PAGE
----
I’m a guy who likes to be busy – it gives me energy but I think it sometimes drives my family crazy – so I was intrigued by an article  by Bradley Staats about “action bias” that I saw last year in the Wall Street Journal. Action bias describes our need to be seen doing something or driving forward instead of stopping to think about what we’ve done and what we should do next.

An example of action bias in the article was a study on professional soccer goalies. Data suggested that if goalies stood in the middle of the goal on penalty kicks, rather than diving to the left or the right, statistically they would dramatically increase their chances of stopping the ball. But goalies virtually always dive. When researchers shared this information with the goalkeepers, goalies said they would keep diving anyway, because they’d regret it if they simply stood in the middle and the other team scored. They wanted to feel like they’d tried – done something -- even though doing nothing was statistically the best strategy. 

PB-US-Blog-Inline-action-biasReflection boosts learning

I was intrigued. Was action bias impacting my life and work? To learn more, I picked up Staats’ book, Never Stop Learning: Stay Relevant, Reinvent Yourself and Thrive, which I just got around to reading. Staats explains that our constant need to seem busy, to dive into action, actually keeps us from learning.

This is potentially a big problem, since we are moving into an economy that values the ability to learn above all else. Many occupations today require us to learn constantly just to keep pace with change and to stay effective at our jobs. At the same time, action bias is rampant in our workplaces – have you ever felt the need to put in “face time” at work or expected your team to “double down” and work harder, even when they were already working hard?

Though we might feel productive, our need for activity can keep us from making real progress. Instead, Staats says, we need to slow down and be more thoughtful.

When we make time to stop and reflect, we can actually learn faster and become more productive.

Regular readers will know that I advocate talking openly about failures with my team to figure out where we went wrong and how we might do a better job going forward. Those types of discussions are a good start, but Staats says we should engage in reflection on a daily basis to keep ourselves learning -- not just when things are going wrong, but when they’re going right, too. Each day, set aside a few minutes to ask yourself:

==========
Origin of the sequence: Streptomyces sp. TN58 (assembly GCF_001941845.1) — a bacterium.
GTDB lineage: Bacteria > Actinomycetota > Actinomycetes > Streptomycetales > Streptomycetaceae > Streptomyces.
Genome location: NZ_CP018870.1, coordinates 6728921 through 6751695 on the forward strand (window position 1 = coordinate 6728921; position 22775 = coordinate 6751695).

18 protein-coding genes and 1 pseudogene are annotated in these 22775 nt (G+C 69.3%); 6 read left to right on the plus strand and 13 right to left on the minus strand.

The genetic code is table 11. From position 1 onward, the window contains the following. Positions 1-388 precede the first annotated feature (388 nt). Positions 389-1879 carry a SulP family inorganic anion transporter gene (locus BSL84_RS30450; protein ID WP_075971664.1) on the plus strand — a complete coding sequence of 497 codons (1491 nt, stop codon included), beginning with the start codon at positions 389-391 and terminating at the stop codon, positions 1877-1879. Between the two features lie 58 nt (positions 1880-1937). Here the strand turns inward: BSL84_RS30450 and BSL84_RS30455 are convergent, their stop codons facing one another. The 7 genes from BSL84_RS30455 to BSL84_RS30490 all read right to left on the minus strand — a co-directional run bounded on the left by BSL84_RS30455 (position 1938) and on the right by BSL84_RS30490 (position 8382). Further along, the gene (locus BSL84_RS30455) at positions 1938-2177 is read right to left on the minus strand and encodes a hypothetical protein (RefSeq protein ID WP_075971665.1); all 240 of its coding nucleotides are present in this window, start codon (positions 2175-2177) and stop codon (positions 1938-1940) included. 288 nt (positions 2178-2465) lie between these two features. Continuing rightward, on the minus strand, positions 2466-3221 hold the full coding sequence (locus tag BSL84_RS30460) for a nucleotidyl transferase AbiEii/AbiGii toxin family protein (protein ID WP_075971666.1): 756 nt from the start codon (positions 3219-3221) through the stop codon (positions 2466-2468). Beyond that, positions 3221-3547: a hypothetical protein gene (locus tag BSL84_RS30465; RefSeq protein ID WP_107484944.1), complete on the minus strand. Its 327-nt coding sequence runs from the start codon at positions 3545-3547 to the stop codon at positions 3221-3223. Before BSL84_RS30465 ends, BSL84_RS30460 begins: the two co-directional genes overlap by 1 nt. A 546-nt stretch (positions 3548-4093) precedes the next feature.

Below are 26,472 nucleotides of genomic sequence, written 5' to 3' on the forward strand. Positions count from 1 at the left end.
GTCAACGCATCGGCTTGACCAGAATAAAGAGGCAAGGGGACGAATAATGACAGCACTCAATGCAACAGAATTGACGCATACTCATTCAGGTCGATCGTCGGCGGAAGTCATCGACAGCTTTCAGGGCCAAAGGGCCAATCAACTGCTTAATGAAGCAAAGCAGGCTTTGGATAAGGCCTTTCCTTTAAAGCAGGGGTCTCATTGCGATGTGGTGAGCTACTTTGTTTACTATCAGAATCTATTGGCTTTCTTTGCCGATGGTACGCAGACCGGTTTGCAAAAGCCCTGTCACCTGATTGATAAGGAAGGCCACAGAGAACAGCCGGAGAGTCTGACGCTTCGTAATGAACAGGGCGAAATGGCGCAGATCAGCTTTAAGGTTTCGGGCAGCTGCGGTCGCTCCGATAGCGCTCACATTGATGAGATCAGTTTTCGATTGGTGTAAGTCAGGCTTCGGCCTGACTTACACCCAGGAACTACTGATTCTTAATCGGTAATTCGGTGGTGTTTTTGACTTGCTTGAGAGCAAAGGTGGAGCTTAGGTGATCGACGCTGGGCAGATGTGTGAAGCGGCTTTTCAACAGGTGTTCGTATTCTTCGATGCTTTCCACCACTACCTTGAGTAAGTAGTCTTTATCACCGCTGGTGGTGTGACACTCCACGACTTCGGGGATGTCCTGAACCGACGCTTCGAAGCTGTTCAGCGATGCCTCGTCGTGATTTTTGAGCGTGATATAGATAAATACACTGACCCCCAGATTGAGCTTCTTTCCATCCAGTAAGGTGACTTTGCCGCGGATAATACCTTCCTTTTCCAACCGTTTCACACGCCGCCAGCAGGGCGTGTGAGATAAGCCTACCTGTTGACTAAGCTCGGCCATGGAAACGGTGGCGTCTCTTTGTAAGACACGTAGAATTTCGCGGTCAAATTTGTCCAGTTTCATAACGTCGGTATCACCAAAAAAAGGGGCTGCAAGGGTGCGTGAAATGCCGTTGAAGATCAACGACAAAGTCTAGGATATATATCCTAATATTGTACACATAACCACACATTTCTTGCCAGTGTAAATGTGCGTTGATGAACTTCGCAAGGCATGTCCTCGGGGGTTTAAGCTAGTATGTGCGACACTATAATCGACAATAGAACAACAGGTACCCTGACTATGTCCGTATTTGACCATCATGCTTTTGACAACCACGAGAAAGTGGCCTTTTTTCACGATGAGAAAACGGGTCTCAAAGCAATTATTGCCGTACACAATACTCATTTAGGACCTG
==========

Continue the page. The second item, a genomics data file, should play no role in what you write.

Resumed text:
• What were the key strategies that I implemented today?
  • What were the key lessons that I learned?

Taking time out may actually help you be more productive once you get back to work, helping you learn from your experiences and reducing the potential negative effects of action bias.

Practicing reflection

After reading the book, I realized I’ve always had a habit of reflecting, even though I didn’t think of it in those terms. When I wake up in the morning the first thing I do is think about my day: What do I need to get done? What is on my list at home and at work?

Once I get to work, on a typical day I have a meeting or two, start to work on opportunities or challenges – but then I force myself to take a break. I might chat with a coworker or take a walk to the café. These breaks from active work allow my brain to reflect and recharge and make me more effective once I get back into things.

I didn’t start doing this with intention, I was just doing what felt natural to me. (My habit might explain why one of my top Clifton Strengths is Learner.) But now that I know that making time for reflection in my day will help me become a dynamic learner, I will be more deliberate. I will regularly make time for reflection. I will practice.

How will you build reflection into your day?


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